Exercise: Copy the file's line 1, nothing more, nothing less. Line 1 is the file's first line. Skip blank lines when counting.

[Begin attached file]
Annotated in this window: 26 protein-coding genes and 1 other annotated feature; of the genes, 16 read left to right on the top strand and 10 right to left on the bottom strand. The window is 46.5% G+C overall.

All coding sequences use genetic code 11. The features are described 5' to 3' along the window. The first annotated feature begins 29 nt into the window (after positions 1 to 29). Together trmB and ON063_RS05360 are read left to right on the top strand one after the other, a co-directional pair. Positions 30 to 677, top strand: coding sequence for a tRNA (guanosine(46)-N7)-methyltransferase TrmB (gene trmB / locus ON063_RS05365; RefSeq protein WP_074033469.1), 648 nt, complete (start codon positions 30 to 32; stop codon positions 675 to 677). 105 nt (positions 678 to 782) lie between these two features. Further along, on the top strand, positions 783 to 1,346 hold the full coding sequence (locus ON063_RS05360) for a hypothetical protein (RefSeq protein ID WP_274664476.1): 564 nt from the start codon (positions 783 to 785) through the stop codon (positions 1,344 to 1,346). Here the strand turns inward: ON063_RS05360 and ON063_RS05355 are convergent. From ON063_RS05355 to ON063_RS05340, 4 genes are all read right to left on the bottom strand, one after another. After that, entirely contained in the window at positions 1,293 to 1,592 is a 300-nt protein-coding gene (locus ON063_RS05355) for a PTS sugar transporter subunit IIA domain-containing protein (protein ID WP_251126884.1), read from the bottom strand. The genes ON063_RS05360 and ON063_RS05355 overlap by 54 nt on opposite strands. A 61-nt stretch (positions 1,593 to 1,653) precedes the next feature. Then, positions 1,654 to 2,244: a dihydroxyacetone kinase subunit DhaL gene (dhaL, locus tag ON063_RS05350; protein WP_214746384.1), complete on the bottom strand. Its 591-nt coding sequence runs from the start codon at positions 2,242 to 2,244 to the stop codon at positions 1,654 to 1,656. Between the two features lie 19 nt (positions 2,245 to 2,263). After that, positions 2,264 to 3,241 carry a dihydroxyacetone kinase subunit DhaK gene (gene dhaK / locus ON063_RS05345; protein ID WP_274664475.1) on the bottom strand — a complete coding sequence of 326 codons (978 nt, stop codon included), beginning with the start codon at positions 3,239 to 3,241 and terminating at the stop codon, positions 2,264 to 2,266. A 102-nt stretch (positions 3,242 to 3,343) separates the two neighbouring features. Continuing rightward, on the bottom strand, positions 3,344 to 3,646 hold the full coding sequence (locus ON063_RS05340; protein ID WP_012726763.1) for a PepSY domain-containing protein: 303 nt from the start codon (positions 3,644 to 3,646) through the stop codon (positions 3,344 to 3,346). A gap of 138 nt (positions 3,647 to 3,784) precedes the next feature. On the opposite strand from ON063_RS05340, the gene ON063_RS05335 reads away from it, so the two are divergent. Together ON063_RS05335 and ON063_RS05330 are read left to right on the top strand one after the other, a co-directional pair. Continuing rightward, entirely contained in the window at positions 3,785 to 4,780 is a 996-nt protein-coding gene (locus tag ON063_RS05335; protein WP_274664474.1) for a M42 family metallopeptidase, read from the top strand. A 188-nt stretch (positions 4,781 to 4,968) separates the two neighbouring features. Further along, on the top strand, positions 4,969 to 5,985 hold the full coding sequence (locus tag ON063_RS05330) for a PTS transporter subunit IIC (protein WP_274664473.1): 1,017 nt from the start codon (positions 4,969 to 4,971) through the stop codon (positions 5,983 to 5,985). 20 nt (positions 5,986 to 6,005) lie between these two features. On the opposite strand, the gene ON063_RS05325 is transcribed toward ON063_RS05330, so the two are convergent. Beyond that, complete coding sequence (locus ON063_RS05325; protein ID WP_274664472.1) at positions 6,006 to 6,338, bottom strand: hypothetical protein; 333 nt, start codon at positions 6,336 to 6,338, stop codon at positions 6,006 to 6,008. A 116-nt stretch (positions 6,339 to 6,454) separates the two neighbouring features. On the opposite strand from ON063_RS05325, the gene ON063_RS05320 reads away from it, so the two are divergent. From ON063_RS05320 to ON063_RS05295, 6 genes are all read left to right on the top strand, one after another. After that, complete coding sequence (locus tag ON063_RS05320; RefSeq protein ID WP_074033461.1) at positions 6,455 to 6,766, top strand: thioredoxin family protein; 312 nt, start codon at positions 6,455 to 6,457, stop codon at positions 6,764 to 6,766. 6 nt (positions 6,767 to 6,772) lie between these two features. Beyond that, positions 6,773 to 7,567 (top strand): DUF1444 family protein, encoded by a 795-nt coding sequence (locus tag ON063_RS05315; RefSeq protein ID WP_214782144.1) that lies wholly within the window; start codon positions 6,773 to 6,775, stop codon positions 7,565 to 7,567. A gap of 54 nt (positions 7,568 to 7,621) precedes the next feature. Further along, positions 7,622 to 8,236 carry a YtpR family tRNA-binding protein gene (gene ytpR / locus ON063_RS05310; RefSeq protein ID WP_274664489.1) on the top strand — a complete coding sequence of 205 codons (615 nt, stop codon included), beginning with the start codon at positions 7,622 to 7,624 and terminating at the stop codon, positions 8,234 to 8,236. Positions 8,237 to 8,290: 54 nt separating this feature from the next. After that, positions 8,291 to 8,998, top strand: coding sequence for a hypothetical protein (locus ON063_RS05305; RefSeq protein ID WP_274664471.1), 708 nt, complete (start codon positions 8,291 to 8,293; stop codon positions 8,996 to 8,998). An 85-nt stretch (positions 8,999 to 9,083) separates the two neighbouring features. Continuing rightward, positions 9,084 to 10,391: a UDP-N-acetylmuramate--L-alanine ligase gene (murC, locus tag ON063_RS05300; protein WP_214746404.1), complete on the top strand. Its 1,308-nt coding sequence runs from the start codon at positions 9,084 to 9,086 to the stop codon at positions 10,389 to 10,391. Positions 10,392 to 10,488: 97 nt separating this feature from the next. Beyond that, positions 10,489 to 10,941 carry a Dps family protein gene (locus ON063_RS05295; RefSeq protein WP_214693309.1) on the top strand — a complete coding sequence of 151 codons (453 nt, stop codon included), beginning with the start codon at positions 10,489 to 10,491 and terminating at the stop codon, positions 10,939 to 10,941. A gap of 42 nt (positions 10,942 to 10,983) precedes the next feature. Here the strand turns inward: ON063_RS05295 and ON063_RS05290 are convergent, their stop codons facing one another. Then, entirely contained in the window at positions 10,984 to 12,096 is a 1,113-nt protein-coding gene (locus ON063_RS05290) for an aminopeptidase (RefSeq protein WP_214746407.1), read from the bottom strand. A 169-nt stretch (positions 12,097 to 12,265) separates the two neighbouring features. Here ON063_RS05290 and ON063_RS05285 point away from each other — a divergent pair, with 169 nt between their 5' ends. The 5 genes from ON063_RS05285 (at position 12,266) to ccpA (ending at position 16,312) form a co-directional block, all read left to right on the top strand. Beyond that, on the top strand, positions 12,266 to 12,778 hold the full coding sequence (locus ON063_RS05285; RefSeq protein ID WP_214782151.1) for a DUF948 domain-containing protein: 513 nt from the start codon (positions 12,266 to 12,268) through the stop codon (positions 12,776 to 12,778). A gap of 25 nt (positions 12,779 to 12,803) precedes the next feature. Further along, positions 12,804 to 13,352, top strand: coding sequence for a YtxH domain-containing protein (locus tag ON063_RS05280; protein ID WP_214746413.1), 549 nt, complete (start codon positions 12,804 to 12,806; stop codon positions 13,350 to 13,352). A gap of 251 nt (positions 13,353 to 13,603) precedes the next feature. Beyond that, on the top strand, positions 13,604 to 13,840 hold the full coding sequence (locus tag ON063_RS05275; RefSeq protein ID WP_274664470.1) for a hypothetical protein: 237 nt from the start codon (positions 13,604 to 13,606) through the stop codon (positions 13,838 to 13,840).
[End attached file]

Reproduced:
Annotated in this window: 26 protein-coding genes and 1 other annotated feature; of the genes, 16 read left to right on the top strand and 10 right to left on the bottom strand. The window is 46.5% G+C overall.